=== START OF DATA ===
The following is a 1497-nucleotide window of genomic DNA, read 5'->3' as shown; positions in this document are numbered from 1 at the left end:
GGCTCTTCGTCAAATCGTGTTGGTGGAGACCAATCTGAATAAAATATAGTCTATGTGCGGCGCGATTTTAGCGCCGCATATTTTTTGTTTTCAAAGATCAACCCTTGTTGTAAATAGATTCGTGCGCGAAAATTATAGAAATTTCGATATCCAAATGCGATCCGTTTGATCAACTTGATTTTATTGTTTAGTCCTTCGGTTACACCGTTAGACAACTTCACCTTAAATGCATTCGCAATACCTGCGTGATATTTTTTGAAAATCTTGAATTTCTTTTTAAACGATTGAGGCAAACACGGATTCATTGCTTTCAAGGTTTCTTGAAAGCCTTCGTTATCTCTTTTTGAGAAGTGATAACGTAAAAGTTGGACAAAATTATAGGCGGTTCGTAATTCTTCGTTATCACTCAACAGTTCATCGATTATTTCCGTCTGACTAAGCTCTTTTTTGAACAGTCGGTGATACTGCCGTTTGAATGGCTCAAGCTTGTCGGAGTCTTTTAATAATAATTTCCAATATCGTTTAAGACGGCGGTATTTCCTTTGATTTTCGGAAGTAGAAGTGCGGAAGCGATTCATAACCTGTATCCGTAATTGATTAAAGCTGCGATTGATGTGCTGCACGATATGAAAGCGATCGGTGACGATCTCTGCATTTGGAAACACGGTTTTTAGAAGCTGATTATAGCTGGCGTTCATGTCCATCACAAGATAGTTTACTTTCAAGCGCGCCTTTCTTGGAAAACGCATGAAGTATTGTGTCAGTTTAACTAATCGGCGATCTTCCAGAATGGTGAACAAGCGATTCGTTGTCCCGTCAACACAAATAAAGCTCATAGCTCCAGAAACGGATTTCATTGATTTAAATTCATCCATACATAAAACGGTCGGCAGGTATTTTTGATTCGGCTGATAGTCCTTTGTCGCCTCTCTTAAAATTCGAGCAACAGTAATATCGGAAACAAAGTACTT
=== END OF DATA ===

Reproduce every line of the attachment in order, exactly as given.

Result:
The following is a 1497-nucleotide window of genomic DNA, read 5'->3' as shown; positions in this document are numbered from 1 at the left end:
GGCTCTTCGTCAAATCGTGTTGGTGGAGACCAATCTGAATAAAATATAGTCTATGTGCGGCGCGATTTTAGCGCCGCATATTTTTTGTTTTCAAAGATCAACCCTTGTTGTAAATAGATTCGTGCGCGAAAATTATAGAAATTTCGATATCCAAATGCGATCCGTTTGATCAACTTGATTTTATTGTTTAGTCCTTCGGTTACACCGTTAGACAACTTCACCTTAAATGCATTCGCAATACCTGCGTGATATTTTTTGAAAATCTTGAATTTCTTTTTAAACGATTGAGGCAAACACGGATTCATTGCTTTCAAGGTTTCTTGAAAGCCTTCGTTATCTCTTTTTGAGAAGTGATAACGTAAAAGTTGGACAAAATTATAGGCGGTTCGTAATTCTTCGTTATCACTCAACAGTTCATCGATTATTTCCGTCTGACTAAGCTCTTTTTTGAACAGTCGGTGATACTGCCGTTTGAATGGCTCAAGCTTGTCGGAGTCTTTTAATAATAATTTCCAATATCGTTTAAGACGGCGGTATTTCCTTTGATTTTCGGAAGTAGAAGTGCGGAAGCGATTCATAACCTGTATCCGTAATTGATTAAAGCTGCGATTGATGTGCTGCACGATATGAAAGCGATCGGTGACGATCTCTGCATTTGGAAACACGGTTTTTAGAAGCTGATTATAGCTGGCGTTCATGTCCATCACAAGATAGTTTACTTTCAAGCGCGCCTTTCTTGGAAAACGCATGAAGTATTGTGTCAGTTTAACTAATCGGCGATCTTCCAGAATGGTGAACAAGCGATTCGTTGTCCCGTCAACACAAATAAAGCTCATAGCTCCAGAAACGGATTTCATTGATTTAAATTCATCCATACATAAAACGGTCGGCAGGTATTTTTGATTCGGCTGATAGTCCTTTGTCGCCTCTCTTAAAATTCGAGCAACAGTAATATCGGAAACAAAGTACTT